This story comes to us from a client in counseling as an adult who was first introduced to therapy as a child. He shares his story in order to give parents who have sought counseling for their children a way to understand what the experience is like from the child’s perspective when they’re young and also as an adult.

I first entered counseling at about six or seven years old. At this time, my family was dealing with anger, fighting, separation, addiction, and undiagnosed/untreated mental health issues, and we had just welcomed my little sister. What her birth meant for me was that suddenly, I was no longer an only child.

Looking back, I admire that my parents took the initiative to seek counseling for themselves and for me, especially since they were only in their early 20s at that time, and I saw at least five different counselors off-and-on throughout my childhood and into my teenage years. While I now have gratitude for the process and to have been introduced to therapy early on, it was sometimes a confusing and frustrating process.

I have now re-entered counseling as an adult and find it to be a rewarding (and much needed) tool in my life. I now have the language and emotional awareness to articulate what I wish I could have asked of my parents then.

What I wish I would have known earlier before my first appointment and throughout the process:

  1. I wish it was made clear to me that I had done nothing wrong to have to go to counseling. On top of school, homework, and a social life, going to counseling was a new commitment and change in my routine that seemingly popped out of nowhere. Part of me wondered if I had done something wrong to have this new figure brought into my life. While my counselor did a good job of explaining the purpose of our time together, I never did hear that from my parents beforehand, and I wish I had.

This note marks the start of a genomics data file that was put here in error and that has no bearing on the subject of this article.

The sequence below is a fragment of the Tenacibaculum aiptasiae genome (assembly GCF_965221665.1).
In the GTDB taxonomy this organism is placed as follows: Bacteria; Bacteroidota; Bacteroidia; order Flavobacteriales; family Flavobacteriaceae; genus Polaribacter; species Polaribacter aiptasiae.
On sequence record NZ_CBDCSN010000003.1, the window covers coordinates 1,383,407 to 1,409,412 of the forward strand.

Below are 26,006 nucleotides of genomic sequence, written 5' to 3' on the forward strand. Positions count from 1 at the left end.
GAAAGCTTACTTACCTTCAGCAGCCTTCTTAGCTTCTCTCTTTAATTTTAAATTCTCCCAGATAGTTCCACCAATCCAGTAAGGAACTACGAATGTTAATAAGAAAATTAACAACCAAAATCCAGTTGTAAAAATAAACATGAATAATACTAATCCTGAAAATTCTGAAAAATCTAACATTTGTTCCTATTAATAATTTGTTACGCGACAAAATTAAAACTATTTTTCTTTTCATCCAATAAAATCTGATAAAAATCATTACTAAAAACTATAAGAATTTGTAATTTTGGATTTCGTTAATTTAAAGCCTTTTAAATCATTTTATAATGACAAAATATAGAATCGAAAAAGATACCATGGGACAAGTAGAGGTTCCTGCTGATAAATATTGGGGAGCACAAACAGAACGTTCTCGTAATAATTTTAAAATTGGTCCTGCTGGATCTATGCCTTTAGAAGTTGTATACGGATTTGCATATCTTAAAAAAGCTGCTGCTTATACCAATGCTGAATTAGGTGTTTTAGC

2. I did have an opinion on my counselor. I wish someone had asked. Because a new adult figure was being introduced into my life, I didn’t know if it was right for me to form and express an opinion about them or not. About how they communicated and engaged with me, or whether I felt safe with them. Going in to counseling as a child, I do wish that I was offered an opportunity to provide this feedback.
  3. I wish we had talked about my experience more outside of my sessions. Not necessarily in terms of what was discussed between me and my counselor, but moreso just how I was feeling about the process. The experience existed in a silo which made it unclear what the boundaries were in terms of sharing my feelings around the entire process.
  4. I wish I would have known that it is common for people to be in counseling. I had no sense of what counseling was outside of this new thing that my family and I were doing, and when we first arrived to the quiet, empty waiting room to meet our counselor, it seemed like an uncommon place to be. It would have helped to know that many people see counselors for their health just like they do medical doctors, the dentist, and more.

Now having been in therapy as an adult for nearly six continuous years, I have a lot more understanding and neutrality toward experiences from my childhood, including the counseling journey I started so early on. Ultimately, I am grateful to have been introduced to counseling as a tool and design for living early on and hope parents seeking counseling for their children find some value in hearing a child’s perspective.

If you are a parent considering counseling for your child or children, please feel free to contact us for more information by filling out this form. JEM Wellness & Counseling has clinicians with extensive experience in counseling for children as young as five.

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